Stravinsky on expression in music

In these extracts Stravinsky discusses the meaning of music.

Most people like music because it gives them certain emotions such as joy, grief, sadness, and image of nature, a subject for daydreams or – still better – oblivion from “everyday life”. They want a drug – dope -…. Music would not be worth much if it were reduced to such an end. When people have learned to love music for itself, when they listen with other ears, their enjoyment will be of a far higher and more potent order, and they will be able to judge it on a higher plane and realise its intrinsic value.

Igor Stravinsky, An Autobiography, 1935, Calder and Boyars ed., 1975, p.163.

I consider that music is, by its very nature, essentially powerless to express anything at all, whether a feeling, an attitude of mind, or psychological mood, a phenomenon of nature, etc….Expression has never been an inherent property of music. That is by no means the purpose of its existence.

Igor Stravinsky, An Autobiography, 1935, Calder and Boyars ed., 1975, p.53.

For the phenomenon of music is nothing other than a phenomenon of speculation…..The elements at which this speculation necessarily aims are those of sound and time…..consequently music is a chronologic art……All music is nothing more than a succession of impulses that converge toward a definite point of repose.

….my freedom thus consists in my moving about within the narrow frame that I have assigned myself for each of my undertakings.

I shall go even further: my freedom will be so much the greater and more meaningful the more narrowly I limit my field of action and the more I surround myself with obstacles…..The more constraints one imposes, the more one frees one s self of the chains that shackle the spirit.

Igor Stravinsky, Poetics of Music, Harvard University Press, 1970 ed. (original edition 1942), pp. 35, 36 & 49.

8 thoughts on “Stravinsky on expression in music

  1. Pingback: Stravinsky, Expression, and Musical Codes | Limina.Log

  2. Rob Roy McGregor

    The first quote in this column, “Most people like music….” appears in a book I am preparing for publication. I want to contact the owner of that copyright to secure permission to use those three sentences. Any help you can give would be much appreciated.

    1. Stephen Kennamer

      As long as you make the proper attribution in your text, crediting Stravinsky’s autobiography, you really do not need the publisher’s permission — as long as a quote does not go on for a page or more, “fair use” doctrine allows you to incorporate it.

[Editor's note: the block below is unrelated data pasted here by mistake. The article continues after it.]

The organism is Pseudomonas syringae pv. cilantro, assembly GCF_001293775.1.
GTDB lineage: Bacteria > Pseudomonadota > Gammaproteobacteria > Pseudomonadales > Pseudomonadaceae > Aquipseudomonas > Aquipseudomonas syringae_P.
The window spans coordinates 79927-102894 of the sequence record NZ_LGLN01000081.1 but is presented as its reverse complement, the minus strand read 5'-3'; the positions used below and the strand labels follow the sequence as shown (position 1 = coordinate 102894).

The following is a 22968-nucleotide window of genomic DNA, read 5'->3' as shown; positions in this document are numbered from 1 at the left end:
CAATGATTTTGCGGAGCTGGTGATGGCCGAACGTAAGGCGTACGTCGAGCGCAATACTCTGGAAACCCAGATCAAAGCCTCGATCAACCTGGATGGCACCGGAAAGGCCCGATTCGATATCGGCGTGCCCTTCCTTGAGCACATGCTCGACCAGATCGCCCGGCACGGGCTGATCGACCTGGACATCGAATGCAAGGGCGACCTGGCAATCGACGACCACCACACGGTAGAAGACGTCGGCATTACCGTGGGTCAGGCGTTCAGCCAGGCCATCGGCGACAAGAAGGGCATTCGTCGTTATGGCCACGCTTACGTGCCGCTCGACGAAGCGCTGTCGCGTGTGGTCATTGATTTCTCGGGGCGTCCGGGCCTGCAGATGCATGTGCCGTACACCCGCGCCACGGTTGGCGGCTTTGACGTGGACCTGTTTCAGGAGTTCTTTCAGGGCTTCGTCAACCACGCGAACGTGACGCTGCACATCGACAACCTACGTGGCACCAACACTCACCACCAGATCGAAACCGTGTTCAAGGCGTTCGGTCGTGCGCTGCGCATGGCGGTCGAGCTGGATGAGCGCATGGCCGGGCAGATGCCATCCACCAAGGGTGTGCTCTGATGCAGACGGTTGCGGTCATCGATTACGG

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  4. Bernd Willimek

    Music and Emotions

    The most difficult problem in answering the question of how music creates emotions is likely to be the fact that assignments of musical elements and emotions can never be defined clearly. The solution of this problem is the Theory of Musical Equilibration. It says that music can’t convey any emotion at all, but merely volitional processes, the music listener identifies with. Then in the process of identifying the volitional processes are colored with emotions. The same happens when we watch an exciting film and identify with the volitional processes of our favorite figures. Here, too, just the process of identification generates emotions.

    An example: If you perceive a major chord, you normally identify with the will “Yes, I want to…”. If you perceive a minor chord, you identify normally with the will “I don’t want any more…”. If you play the minor chord softly, you connect the will “I don’t want any more…” with a feeling of sadness. If you play the minor chord loudly, you connect the same will with a feeling of rage. You distinguish in the same way as you would distinguish, if someone would say the words “I don’t want anymore…” the first time softly and the second time loudly.
    Because this detour of emotions via volitional processes was not detected, also all music psychological and neurological experiments, to answer the question of the origin of the emotions in the music, failed.